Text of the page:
In my position with the Mississippi State University Extension Service, I tend to look at myself as a problem-solver. I recently had the opportunity to evaluate some less-than-optimal tree pruning.
The question at hand was whether the pruned trees were irreparably damaged or if some corrective actions were needed. In my opinion, while the pruning in this case was sloppily performed, the trees will survive and should be OK.
This got me to thinking about pruning and how many homeowners, through no fault of their own, don't really know how to prune correctly. So where do you start?
Small branches and limbs, typically 1 inch or less in diameter, can be removed with a single cut using bypass pruners. Never use the anvil-type pruners. They crush the stems, which slows any recovery.
To remove large, heavier limbs greater than 1 inch in diameter, use the drop-cut method (1-2-3 technique) to avoid ripping bark and wood.
To start the drop cut method, make a cut on the underside of the limb, about 1 foot from the trunk or branch. Cut about one-third to one-half way through the limb. Make a second cut on the upper side of the limb, about 2 to 6 inches farther out on the limb than the first cut. Continue sawing until the branch splits off.
Remove the remaining stub by making a single cut at the branch collar.
Tree loppers or a tree saw are my tools of choice for larger diameter branches. Never cut flush with the trunk or branch from which you are pruning. Always look for the branch collar, which is a slightly raised area around the point where the branch is connected to the tree trunk. Remove the branch at this point to help the tree heal.
A lot of homeowners don't believe trees are capable of healing themselves after pruning because they don't understand the processes involved. A pruning cut creates damage similar to what we experience when we suffer a cut to our skin. But trees don't heal in the same way we do after an injury. There are no bandages to aid the healing process.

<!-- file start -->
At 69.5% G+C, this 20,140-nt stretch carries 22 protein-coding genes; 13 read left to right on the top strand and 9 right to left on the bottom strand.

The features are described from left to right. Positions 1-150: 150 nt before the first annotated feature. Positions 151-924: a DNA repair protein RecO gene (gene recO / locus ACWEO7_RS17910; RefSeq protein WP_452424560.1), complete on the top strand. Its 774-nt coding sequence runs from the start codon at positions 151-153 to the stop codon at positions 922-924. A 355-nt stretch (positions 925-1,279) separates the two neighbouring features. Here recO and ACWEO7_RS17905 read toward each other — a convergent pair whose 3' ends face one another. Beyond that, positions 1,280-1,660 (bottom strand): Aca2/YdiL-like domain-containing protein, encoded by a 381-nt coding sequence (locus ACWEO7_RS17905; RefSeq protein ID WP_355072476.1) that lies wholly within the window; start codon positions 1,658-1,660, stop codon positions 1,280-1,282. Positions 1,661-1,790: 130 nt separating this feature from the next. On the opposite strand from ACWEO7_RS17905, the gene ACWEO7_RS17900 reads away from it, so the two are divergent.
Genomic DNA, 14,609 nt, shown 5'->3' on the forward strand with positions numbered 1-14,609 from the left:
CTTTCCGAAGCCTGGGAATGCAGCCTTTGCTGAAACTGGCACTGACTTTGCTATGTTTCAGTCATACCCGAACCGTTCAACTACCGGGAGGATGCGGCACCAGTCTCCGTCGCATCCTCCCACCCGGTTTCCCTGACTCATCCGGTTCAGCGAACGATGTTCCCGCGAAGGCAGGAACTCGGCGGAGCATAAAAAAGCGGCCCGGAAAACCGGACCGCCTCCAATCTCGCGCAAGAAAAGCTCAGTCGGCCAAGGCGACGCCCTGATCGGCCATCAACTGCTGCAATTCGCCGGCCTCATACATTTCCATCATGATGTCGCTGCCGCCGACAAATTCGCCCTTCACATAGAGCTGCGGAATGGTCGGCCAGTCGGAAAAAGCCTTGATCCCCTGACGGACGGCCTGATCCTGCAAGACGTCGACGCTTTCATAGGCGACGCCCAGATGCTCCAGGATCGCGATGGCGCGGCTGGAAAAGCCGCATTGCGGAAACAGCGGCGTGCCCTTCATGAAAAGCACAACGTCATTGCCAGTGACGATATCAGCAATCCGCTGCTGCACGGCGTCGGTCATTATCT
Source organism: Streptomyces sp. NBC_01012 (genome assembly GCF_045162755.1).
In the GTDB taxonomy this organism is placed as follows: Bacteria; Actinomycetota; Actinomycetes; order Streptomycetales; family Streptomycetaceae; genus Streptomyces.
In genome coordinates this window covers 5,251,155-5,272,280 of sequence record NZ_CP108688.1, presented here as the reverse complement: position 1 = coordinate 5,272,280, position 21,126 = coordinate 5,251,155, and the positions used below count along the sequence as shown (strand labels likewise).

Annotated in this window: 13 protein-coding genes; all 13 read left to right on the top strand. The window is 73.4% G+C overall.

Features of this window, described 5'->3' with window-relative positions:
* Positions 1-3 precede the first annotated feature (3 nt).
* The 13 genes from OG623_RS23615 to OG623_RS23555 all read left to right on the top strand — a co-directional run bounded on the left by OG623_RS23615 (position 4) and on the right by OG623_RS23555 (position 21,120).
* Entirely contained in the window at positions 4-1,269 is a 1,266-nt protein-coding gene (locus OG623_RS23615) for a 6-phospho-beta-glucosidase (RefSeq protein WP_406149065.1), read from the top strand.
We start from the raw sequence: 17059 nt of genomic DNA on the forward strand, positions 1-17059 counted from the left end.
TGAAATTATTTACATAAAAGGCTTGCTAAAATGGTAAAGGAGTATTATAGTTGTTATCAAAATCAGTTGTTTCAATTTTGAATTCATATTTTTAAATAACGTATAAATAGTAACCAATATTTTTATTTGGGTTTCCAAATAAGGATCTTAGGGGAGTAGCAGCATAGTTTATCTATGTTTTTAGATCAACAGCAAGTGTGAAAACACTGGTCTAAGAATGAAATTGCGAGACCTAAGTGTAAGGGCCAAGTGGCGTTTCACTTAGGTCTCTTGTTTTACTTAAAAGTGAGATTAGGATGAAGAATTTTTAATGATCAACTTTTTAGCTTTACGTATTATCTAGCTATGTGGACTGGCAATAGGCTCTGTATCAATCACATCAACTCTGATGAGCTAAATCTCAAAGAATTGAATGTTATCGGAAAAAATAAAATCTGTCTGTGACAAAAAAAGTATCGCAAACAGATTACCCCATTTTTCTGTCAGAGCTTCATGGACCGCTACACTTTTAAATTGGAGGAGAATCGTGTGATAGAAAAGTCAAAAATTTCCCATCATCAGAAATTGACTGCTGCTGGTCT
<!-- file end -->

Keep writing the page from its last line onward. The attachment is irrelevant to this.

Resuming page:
Trees respond to an injury through a process called "compartmentalization," in which the area around the injury is strengthened and sealed off from the rest of the tree. Never, never, never use a bandage such as paint, caulk, cement or any other material to cover a tree wound. Treating in this manner traps in disease organisms.
Sometimes, no matter how careful you are at pruning, a cut may have jagged edges and hold water where disease organisms can flourish. Always trim this damaged area to create an even surface. You can use a wood chisel if needed to make it smooth.
This step eliminates the possibility of water being retained. It also promotes the formation of callus tissue around the edges of the damage, which will eventually completely seal the damaged area off from the rest of the tree.
There are resources that can help you learn to become a better pruner. The Southern GardeningTV segment, "Pruning Demystified" demonstrates the drop-cut method described previously.
Gary Bachman, is a professor of horticulture at the Coastal Research and Extension Center in Biloxi.